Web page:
Saturday, August 13, 2005

Why I hate the Metro
The adventures of the Irrepressible Pansy Tham will return.

whether you like it or not...

I am one of the few people I know that actually commutes to work on public transportation. This is mostly due to the fact that the large corporation I work for has a deal where they will pay half the price of your bus pass, but will charge you to park. It's a carrot and stick deal, you see, and while I am personally averse to carrots, I am even more averse to sticks. So, I take the bus to work, and somtimes even on weekends to go out. That way I can go to Santa Monica without having to cope with trying to find a place to park or worry about moving the car every two hours.

I've had a long personal history with the Metro, at least through two major strikes, three name changes (do they think they're fooling us?), the construction of the subway (and subsequent destruction of parts of Hollywood), and the addition of the new "Rapid" buses.

The Metro has been working my nerves during this long history. They cancelled a line that I really liked that ran along San Vicente Boulevard (very scenic) that. admittedly may have been there solely so servants who worked in the big houses in Brentwood and Santa Monica had a way to work. It was usually me and about 25 women who were obviously cleaning women ar nannies. It was also one of the few busses that actually ran during the first transit strike I lived through in LA. I'm sure the fact that the then-mayor live in Brentwood had nothing, nothing at all to do with that.

Then they added the "Rapid" bus. They started out with Ventura Boulevard, which had no affect upon me, and on Wilshire, which did. "Rapid" buses make very few stops. The idea is that you get on in Whittier and make only about four stops before you get off in Santa Monica. Which is nice if you live in Whittier and crave a trip to the beach. The "Rapid" buses were fine for a while, but then the fine people at Metro came up with the bright idea to seperate each "Rapid" stop from it's lesser (and now a lot less frequent) local bus by putting it on the other side of the intersection. This means that commuters enjoy that wonderful Murphy's law effect on Wilshire. For instance, say I want to go to Santa Monica. I can either wait on one corner to see if the red ("Rapid") but I see way down Wilshire is A) stuffed to the gills or B) only going to Westwood, or C) both, or I can wait for a few years on the other corner to see if the orange (local) bus coming is actually going to Santa Monica, or just to Westwood. Invariably, after waiting long enough on one corner to need a haircut, I will switch to the other corner: the buses, who have clearly been in hiding will then release the gaggle of buses that I had been previously awaiting, which will pass me by, radioing any bus scheduled to stop at the stop I'm at that they should divert to Idaho until further notice.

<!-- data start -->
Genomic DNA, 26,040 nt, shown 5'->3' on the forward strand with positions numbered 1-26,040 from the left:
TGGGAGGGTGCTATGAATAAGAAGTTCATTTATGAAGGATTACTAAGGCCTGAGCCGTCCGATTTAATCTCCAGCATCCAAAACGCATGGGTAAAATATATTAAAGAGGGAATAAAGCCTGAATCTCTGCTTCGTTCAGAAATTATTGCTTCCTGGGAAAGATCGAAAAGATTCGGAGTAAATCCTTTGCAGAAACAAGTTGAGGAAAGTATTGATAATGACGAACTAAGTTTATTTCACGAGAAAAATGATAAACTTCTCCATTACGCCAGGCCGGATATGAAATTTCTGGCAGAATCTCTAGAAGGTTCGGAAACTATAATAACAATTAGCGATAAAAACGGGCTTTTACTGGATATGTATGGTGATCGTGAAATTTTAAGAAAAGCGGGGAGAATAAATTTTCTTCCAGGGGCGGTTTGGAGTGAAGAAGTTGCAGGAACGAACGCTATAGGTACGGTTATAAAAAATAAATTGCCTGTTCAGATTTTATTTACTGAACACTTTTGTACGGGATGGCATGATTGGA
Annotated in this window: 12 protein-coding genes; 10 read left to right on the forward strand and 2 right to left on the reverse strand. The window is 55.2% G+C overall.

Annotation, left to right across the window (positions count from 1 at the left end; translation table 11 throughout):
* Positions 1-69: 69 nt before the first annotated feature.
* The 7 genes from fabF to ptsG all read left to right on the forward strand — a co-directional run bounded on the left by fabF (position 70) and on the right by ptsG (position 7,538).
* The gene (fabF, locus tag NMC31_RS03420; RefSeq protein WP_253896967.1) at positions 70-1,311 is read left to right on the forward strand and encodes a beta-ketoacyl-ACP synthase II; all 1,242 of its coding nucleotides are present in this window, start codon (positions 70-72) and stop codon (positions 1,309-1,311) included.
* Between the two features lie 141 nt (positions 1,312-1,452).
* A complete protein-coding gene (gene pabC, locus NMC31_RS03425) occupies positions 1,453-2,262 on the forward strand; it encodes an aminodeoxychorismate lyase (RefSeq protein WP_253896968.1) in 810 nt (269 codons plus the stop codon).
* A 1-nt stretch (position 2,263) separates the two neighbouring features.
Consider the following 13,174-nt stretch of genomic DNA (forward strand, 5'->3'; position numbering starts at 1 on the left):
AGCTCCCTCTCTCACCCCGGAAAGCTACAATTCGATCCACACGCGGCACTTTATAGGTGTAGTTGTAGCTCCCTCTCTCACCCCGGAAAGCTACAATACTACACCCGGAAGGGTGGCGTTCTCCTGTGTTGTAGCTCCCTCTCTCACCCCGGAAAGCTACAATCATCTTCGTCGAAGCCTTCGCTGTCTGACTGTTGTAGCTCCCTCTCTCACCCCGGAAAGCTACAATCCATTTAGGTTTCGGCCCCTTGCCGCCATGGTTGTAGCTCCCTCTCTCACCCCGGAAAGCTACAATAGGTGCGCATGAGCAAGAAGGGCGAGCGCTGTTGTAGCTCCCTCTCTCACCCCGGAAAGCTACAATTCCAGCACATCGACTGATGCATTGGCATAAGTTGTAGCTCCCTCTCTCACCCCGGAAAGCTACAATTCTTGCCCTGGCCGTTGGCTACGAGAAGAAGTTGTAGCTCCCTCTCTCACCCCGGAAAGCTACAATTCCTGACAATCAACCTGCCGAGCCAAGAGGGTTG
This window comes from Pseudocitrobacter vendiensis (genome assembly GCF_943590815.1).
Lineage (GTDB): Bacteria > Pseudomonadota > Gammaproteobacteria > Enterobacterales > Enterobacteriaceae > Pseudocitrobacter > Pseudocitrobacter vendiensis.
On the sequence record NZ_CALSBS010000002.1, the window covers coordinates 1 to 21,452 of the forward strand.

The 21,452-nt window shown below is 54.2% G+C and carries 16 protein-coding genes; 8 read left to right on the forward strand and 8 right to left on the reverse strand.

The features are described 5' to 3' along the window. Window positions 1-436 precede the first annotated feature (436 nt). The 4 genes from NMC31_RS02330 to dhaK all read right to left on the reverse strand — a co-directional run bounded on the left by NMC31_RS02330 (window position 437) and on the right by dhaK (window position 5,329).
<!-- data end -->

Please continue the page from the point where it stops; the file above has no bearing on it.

I suppose there is some MBA in the Metro management that came up with this idea (most likely when he was driving into work in his Lexus), astounded by his own brilliance. I think he should be sentenced to having to commute from Covina on local buses only. It's almost as if the Metro's attitude is "If you live on the westside and don't have a car, you're too much of a loser to leave your neighborhood"

In any case, the Metro people are really enamored of these "Rapid" buses. Looking at the timetables, I can't see that they are doing much in the way of saving time for anyone but the drivers, finally giving them a green-light to gleefully pass up people who only want to get anywhere. They've been expanding the number of "Rapid" lines exponentially over the years, until last month when they finally hit me where I live: The Beverly Boulevard Bus has now been "Rapid"ed.

Previously, I could stumble out of my shower, get to the corner with the sure and certain knowledge that there will be at least three buses that will get me downtown reasonably close to early for work. Now, thanks to the MTA, I have one. I suppose I could walk the two places that the "Rapid" would deign to stop for me, but adding a half-hour walk onto my morning commute past 5 local stops makes as much sense as parking in Koreatown and walking the rest of the way. Plus it ensures that the one local bus that does come along is so choked with people by the time it hits downtown that it makes getting off the bus as easy as trying to extricate the middle anchovy from the can. Without opening it.

Personally, I think it's a plot. The car companies are behind it. They clearly want you to buy a car. Any car. And drive it everywhere

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